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Wednesday, January 18, 2012

The Bishops of Wall Street and the dogma of capitalism

by John MacBeath Watkins

The Financial Times, and excellent publication with sometimes surprising views, has been running a series on capitalism, and John Kay has written something I find fascinating--that what we now call capitalism isn't what was once called capitalism, which means an entirely different set of incentives are at work.

You can sign up to look at FT articles for free (eight a month) so don't let the paywall stop you from reading the whole thing: 
We've been using the word capitalism since about 1850 to describe a form of economic organization where the owners of capital run large commercial enterprises, seeking to maximize profits and investing in their own interest.

This was the form of social organizational form Karl Marx critiqued. But since his death, the limited liability corporation has taken over most large enterprises. Sure, there are still a few true capitalists around, but most companies separate ownership and control into stockholders and management. As Kay notes:
"So the business leaders of today are not capitalists in the sense in which Arkwright and Rockefeller were capitalists. Modern titans derive their authority and influence from their position in a hierarchy, not their ownership of capital. They have obtained these positions through their skills in organizational politics, in the traditional ways bishops and generals acquired positions in an ecclesiastical or military hierarchy."
This ties in with my post the other day about Thorstein Veblen and the 90% tax bracket the other day. As mentioned in that post, some people making public statements about how taxes will affect top earners -- even the top earners themselves -- have no idea what the top marginal rate actually is. What they object to, then, is not the rate but the notion that they deserve to have their taxes raised.

And what is it about this that they object to? Perhaps a societal norm that says they are being rewarded in excess of their value. After all, these are not capitalists, risking all and winning or losing all in the hard-knocks world of industry and finance. They are managers of other peoples' resources. When management decides that the company should lobby against a bill that says the company must disclose more about what its managers are paid, and how that compares to the average (or better, median) pay of workers at the company, are they acting in the interest of the shareholders, or in their own interest?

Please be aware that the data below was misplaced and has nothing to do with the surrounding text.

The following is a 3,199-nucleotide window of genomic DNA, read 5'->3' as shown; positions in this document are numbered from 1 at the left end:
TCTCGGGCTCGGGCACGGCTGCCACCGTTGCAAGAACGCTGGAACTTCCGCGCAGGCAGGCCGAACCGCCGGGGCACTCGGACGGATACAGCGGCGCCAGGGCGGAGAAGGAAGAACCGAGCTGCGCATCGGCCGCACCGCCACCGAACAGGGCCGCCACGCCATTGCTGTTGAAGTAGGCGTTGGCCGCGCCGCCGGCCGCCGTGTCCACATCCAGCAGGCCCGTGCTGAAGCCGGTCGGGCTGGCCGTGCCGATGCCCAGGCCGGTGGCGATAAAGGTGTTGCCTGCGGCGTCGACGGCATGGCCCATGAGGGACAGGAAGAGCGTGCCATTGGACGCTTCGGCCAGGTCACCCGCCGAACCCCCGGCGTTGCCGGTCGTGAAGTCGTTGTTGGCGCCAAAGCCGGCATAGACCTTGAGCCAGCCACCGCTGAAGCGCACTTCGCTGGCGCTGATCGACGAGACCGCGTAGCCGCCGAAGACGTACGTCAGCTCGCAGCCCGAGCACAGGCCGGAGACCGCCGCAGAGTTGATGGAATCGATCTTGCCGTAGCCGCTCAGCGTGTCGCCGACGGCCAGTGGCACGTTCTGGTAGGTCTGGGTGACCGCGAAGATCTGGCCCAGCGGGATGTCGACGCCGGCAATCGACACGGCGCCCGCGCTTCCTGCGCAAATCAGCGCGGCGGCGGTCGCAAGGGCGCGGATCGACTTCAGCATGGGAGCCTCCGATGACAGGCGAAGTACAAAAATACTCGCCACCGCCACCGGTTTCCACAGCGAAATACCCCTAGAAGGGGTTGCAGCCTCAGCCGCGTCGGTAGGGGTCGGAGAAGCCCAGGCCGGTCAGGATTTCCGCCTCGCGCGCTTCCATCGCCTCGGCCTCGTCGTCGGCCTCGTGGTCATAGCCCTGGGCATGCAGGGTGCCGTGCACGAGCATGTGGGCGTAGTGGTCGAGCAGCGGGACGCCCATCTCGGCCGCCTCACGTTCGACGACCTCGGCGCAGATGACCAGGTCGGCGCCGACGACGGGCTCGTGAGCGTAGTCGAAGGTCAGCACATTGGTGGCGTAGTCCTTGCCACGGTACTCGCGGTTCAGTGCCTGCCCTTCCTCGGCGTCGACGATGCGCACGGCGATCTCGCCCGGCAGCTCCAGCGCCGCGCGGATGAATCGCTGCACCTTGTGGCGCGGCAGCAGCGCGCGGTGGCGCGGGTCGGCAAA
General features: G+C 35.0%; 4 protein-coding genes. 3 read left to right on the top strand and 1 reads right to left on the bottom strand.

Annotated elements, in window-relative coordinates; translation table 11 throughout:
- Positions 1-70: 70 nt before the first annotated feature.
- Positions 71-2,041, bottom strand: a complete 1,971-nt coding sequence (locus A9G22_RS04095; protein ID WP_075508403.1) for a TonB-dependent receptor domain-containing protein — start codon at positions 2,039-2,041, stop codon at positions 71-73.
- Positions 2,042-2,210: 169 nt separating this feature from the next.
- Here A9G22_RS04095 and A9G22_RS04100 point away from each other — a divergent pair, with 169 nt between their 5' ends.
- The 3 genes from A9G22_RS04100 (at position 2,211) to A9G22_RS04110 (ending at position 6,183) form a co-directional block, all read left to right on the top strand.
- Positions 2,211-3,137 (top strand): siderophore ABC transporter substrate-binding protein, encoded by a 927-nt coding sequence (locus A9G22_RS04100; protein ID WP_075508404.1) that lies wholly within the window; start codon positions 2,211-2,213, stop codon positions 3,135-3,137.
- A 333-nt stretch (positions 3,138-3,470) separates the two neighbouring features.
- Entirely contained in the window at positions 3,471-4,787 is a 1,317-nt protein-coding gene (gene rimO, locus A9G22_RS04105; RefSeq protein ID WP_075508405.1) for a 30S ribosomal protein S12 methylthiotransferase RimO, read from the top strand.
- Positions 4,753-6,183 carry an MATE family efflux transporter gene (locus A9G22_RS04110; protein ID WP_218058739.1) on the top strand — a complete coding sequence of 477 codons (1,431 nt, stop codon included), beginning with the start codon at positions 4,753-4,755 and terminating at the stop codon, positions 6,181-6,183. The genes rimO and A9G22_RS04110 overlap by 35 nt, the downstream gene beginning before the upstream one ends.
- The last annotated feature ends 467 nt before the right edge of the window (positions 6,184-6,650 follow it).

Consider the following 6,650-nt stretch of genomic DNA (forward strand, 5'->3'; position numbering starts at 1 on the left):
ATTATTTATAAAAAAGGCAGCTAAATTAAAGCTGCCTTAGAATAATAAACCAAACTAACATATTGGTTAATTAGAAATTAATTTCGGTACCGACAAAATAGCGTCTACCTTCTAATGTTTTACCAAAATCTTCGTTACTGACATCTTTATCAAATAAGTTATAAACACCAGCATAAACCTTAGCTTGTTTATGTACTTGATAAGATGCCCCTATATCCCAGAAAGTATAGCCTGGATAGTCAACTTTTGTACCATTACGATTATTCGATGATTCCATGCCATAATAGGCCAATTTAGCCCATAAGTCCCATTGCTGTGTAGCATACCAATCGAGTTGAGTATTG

In economics, it's called the agency problem. You hire people to act in your interest, and not surprisingly, they are tempted to act in their own interests. In religion this means the Church spends its money on palatial workplaces and accommodation for the priesthood, in business, it means such excesses are reserved for the business equivalent to bishops, the CEOs. Who, in the pictures below, is the more potent potentate?
Apostolic palace, Vatican City
 
Transamerica pyramid
The CEO serves the company in much the same way the Vicar of Christ serves God. Because God does not have a corporeal being at the moment (as far as I know) we rely on those who represent Him to interpret His wishes and decide how the money and other resources given to Him should be spent.

And because the corporation has no corporeal being, the CEO must interpret It's will. Just as Popes have interpreted God's will as being very much in favor of making bishops comfortable and powerful, CEOs have interpreted the corporation's will as being to pay them well if they run a larger (therefore higher status)  company regardless of relative performance in comparison to smaller but better-run companies.

They may, as the executives of certain banks did, recklessly expand the company, thereby increasing their status and pay, even at the risk of collapsing the company.

The bishops of Wall Street even have their own dogma, and preach it to the converted, insisting that unbelievers are dangerous and evil. Faith-based economics dominates what should be technical discussions of the best policy for economic growth and responsible public finance. Spain and Italy are nailed to a cross of gold for the salvation of the Euro, and Saint Laffer's Curve is expected to produce a miracle any time...Now! Well, just wait a minute, all these tax cuts have got to produce results...Now!  Well, maybe tomorrow.

We know that markets are impossible without governments to guarantee property rights and enforce contracts, yet the dogma of capitalism claims all government is harmful to the functioning of markets. The question becomes, not how should markets be regulated so that they might function best, but whether they are to be regulated at all.

Taxes are cut with the claim that they will produce manna from Wall Street, but the history of the economy shows no link between the top marginal rate and the rate of economic growth.

And the Bishops, in their quiet rooms, contemplate the justice of it all.

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